Kwik Fit | Wednesday 27th September 2017 2:42pm
As a motorist, itís likely youíre familiar with the doís and doníts of driving. After all, you wouldnít have passed your test without being up to speed on the laws of the road. However, regardless of whether you got your licence last year or a decade ago, there could be a number of driving faux pasí youíre making without realising it - some of which could mean that youíre breaking the Highway Code.
In the UK, the Highway Code provides a comprehensive list of the mandatory rules that all drivers should adhere to on the roads. If youíre found to be breaching any of them, you could land yourself in serious trouble.
In this blog, we take a look at five ways you could be potentially breaking the law and what you should be doing to stay safe when youíre behind the wheel.
1. You use your horn whenever you feel like it
Thereís no denying that your car horn can come in handy sometimes, and itís likely you use yours to alert other motorists of your presence while youíre out and about on the roads. However, did you know that there are rules in place as to where and when you can sound your horn? According to the Highway Code, you should avoid using it in built-up, residential areas between the hours of 11:30pm and 7:00am, and you also shouldnít use it when you are stationary in your car. The only exception is if another road user is posing a danger.
So, even though itís unlikely you would get charged for breaking this particular rule, itís still one you should be mindful of.
2. You use your phone as a sat nav
Technically, you are allowed to use your mobile as a sat nav - but only if itís in a fixed position. In the UK, itís illegal to use a hand-held phone while youíre on the roads, regardless of whether youíre driving, stopping at lights or queuing in traffic. In fact, if youíre caught using your phone at the wheel, you could receive six penalty points and be asked to pay a hefty sum of £200. You might even be taken to court and face further consequences. For instance, you may be asked to pay an even bigger fine or you could be banned from driving altogether. So, if youíre guilty of sneaking a peek at your phone while youíre on the road, this is a habit youíre going to want to break immediately.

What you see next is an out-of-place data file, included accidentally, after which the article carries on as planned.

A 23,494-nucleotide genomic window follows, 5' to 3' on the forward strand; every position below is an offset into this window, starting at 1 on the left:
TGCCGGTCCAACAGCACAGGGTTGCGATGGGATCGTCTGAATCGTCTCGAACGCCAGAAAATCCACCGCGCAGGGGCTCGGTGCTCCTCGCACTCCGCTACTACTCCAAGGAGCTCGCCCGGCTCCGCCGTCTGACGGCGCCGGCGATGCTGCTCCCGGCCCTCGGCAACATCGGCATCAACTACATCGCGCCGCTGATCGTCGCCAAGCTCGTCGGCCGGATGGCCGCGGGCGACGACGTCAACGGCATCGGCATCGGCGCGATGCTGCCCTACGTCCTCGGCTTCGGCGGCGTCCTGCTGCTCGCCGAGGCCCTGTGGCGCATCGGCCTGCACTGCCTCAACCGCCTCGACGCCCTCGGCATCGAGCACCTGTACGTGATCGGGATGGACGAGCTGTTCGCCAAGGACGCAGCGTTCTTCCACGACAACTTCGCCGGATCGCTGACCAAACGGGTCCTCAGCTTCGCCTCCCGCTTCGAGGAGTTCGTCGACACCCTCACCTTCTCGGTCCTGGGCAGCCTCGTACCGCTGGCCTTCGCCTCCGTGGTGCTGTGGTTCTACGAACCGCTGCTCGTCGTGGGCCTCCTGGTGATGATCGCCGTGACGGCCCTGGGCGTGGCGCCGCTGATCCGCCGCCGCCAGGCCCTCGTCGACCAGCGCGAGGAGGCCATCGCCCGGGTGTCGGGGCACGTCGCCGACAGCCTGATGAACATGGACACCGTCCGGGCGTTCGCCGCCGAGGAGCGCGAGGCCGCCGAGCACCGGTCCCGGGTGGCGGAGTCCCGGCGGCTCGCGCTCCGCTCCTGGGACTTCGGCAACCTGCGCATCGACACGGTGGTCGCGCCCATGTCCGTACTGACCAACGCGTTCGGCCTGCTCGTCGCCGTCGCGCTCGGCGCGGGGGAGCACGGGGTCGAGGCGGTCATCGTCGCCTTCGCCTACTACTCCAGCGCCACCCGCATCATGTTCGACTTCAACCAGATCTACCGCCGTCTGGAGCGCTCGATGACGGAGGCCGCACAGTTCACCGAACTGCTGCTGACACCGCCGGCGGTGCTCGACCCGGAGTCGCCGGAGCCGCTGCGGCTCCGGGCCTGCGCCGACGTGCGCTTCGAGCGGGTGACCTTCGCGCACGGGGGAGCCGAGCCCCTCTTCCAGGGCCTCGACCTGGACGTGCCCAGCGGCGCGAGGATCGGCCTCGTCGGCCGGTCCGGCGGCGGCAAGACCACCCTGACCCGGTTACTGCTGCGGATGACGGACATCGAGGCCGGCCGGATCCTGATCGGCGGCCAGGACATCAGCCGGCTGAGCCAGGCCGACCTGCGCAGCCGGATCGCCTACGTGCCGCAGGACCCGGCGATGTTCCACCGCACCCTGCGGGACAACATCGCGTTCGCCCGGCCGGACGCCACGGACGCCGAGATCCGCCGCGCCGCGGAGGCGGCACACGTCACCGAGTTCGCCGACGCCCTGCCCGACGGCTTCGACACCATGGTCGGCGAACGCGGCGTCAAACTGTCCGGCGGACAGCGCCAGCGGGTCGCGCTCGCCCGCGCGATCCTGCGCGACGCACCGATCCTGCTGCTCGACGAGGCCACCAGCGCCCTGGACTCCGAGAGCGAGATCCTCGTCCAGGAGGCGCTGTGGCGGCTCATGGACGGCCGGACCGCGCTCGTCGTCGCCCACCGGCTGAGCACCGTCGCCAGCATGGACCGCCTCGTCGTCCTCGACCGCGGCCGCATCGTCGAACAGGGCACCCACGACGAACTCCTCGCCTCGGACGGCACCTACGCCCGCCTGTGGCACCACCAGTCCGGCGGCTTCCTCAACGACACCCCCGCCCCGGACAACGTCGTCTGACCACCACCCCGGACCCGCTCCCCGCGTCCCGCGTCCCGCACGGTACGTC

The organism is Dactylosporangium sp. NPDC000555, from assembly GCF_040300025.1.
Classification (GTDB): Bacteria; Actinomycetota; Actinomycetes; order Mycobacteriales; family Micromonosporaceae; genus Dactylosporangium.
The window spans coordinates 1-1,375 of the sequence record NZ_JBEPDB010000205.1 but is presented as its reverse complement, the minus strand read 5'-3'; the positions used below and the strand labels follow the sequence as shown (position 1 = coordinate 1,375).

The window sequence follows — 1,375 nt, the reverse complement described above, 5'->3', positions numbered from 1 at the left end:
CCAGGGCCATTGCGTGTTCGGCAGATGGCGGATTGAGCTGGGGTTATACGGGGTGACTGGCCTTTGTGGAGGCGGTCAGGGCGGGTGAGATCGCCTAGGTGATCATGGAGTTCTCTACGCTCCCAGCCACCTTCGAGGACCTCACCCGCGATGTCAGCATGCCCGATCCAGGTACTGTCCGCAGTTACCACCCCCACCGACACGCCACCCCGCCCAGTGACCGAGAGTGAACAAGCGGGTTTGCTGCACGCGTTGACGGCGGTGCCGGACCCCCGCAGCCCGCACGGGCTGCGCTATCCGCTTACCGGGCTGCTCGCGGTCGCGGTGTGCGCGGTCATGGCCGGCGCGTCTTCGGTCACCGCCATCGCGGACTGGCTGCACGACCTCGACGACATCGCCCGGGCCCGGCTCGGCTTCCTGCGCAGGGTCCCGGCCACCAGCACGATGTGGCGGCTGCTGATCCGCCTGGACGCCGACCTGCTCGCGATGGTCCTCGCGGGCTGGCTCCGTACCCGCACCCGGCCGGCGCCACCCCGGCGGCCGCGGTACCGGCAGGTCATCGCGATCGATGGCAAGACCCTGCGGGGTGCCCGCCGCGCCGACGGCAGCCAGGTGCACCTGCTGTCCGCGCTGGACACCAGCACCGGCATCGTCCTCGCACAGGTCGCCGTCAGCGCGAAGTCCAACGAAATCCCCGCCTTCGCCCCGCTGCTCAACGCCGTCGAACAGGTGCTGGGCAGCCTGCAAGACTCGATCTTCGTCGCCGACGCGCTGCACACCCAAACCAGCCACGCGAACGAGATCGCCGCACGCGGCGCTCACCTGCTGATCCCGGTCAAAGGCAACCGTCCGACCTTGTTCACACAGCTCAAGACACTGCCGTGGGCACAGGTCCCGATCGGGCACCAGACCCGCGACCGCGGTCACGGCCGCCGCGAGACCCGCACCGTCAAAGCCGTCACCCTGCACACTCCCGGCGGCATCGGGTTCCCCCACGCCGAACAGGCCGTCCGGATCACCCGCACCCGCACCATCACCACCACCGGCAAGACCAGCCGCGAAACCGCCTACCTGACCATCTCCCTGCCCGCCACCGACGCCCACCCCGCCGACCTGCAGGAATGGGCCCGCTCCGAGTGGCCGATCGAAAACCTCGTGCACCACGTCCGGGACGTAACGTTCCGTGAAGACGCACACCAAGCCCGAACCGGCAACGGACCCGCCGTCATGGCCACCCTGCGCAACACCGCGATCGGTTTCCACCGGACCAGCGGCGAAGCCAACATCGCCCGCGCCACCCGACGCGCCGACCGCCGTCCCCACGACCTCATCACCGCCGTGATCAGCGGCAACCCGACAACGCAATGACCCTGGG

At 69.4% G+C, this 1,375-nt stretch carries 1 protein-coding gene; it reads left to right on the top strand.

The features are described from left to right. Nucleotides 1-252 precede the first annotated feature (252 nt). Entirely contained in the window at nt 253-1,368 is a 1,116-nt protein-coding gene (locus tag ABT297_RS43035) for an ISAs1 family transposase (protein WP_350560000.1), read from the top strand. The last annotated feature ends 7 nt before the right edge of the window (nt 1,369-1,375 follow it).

In order to use your mobile as a sat nav, it should be fixed to your carís dashboard or windscreen, ideally in a phone cradle. It should be in a position so that it doesnít obstruct your view while youíre driving but enables you to see it clearly without needing to hold it.
3. You flash your headlights to give way to other motorists
While you might do it out of kindness, did you know that flashing your headlights to give away to other motorists is considered to be an offence? A brief flash of the headlights is often recognised as a method of communication on the roads, but the Highway Code states that you should only do this to let other road users know that you are there. Likewise, you should never assume that this is an invitation to proceed, for example if a motorist is stopping to let you pass in front of them.
The truth is, flashing headlights can have very different meanings depending on which country youíre in. For example, in France this can mean the opposite of ďafter youĒ and instead translates to ďIím coming throughĒ. So, whether youíre driving in the UK or abroad, you might want to think twice before reaching for your beams.
4. You park on the incorrect side of the road in the evening
It might not be something that youíve given much thought to but parking on the incorrect side of the road at night is considered to be an offence. According to the Highway Code, you must not park your car facing against the direction of the traffic flow. If you do, you could receive a penalty fine, and the reason behind this might be not be what you think. Many motorists believe this is because they will have to drive over to the opposite side of the road to enter and vacate the space - but itís actually due to dazzling.
If you park on the wrong side of the road, your headlights will dazzle other motorists as you are parking up and when you leave the space. Whatís more, road users wonít be able to see your rear light reflectors. So, for the safety of other motorists and yourself, try looking for somewhere to park on the left hand side of the road or in a recognised parking space.
5. You overtake other cars at pedestrian crossings
If youíre approaching a pedestrian crossing on a road with more than one lane and there is a stationary car on the inside lane as the lights turn green, you might be tempted to put your foot down to overtake them before they have a chance to move off. While you might think youíll gain enough speed to get in front of them, or you simply want to avoid having to slow down, itís important to note that in doing this, you are actually breaking the law.
The Highway Code states that you should not overtake the car closest to the crossing. The reason behind this is simple - their car may be blocking your view of a pedestrian on the crossing. In this instance, itís better to be safe than sorry, so refrain from overtaking and put your foot on the brake instead.
Itís extremely important to be safe and sensible while youíre behind the wheel, and itís crucial that you pay attention to the Highway Code at all times. If youíre a little rusty on the laws of the road, it might be a good idea to get yourself a copy and brush up on the facts.
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